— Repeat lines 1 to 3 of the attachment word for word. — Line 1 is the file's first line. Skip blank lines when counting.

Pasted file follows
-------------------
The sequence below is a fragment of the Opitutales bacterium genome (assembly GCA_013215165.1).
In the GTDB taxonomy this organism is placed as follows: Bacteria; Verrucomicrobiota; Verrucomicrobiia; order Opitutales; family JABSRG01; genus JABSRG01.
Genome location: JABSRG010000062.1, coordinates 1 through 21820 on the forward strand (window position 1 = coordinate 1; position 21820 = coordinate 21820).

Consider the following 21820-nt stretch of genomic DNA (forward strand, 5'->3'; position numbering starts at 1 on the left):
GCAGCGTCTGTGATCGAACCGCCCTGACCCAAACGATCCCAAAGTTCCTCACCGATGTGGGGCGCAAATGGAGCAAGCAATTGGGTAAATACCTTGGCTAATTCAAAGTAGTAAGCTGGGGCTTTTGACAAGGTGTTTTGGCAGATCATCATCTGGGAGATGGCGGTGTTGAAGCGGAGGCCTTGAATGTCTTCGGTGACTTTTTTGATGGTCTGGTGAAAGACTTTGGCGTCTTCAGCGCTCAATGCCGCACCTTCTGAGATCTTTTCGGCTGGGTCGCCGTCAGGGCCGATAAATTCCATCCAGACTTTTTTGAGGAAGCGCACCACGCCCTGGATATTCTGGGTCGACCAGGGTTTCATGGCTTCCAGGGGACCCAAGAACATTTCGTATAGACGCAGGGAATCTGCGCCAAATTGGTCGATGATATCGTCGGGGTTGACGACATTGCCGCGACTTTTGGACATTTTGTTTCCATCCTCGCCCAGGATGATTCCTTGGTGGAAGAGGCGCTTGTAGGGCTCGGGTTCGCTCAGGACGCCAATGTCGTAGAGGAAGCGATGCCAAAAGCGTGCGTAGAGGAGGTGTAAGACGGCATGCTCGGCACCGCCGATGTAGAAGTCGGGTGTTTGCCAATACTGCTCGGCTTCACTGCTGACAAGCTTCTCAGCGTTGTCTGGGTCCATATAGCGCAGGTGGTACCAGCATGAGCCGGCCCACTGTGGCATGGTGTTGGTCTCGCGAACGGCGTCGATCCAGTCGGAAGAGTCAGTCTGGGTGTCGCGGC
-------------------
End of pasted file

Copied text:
The sequence below is a fragment of the Opitutales bacterium genome (assembly GCA_013215165.1).
In the GTDB taxonomy this organism is placed as follows: Bacteria; Verrucomicrobiota; Verrucomicrobiia; order Opitutales; family JABSRG01; genus JABSRG01.
Genome location: JABSRG010000062.1, coordinates 1 through 21820 on the forward strand (window position 1 = coordinate 1; position 21820 = coordinate 21820).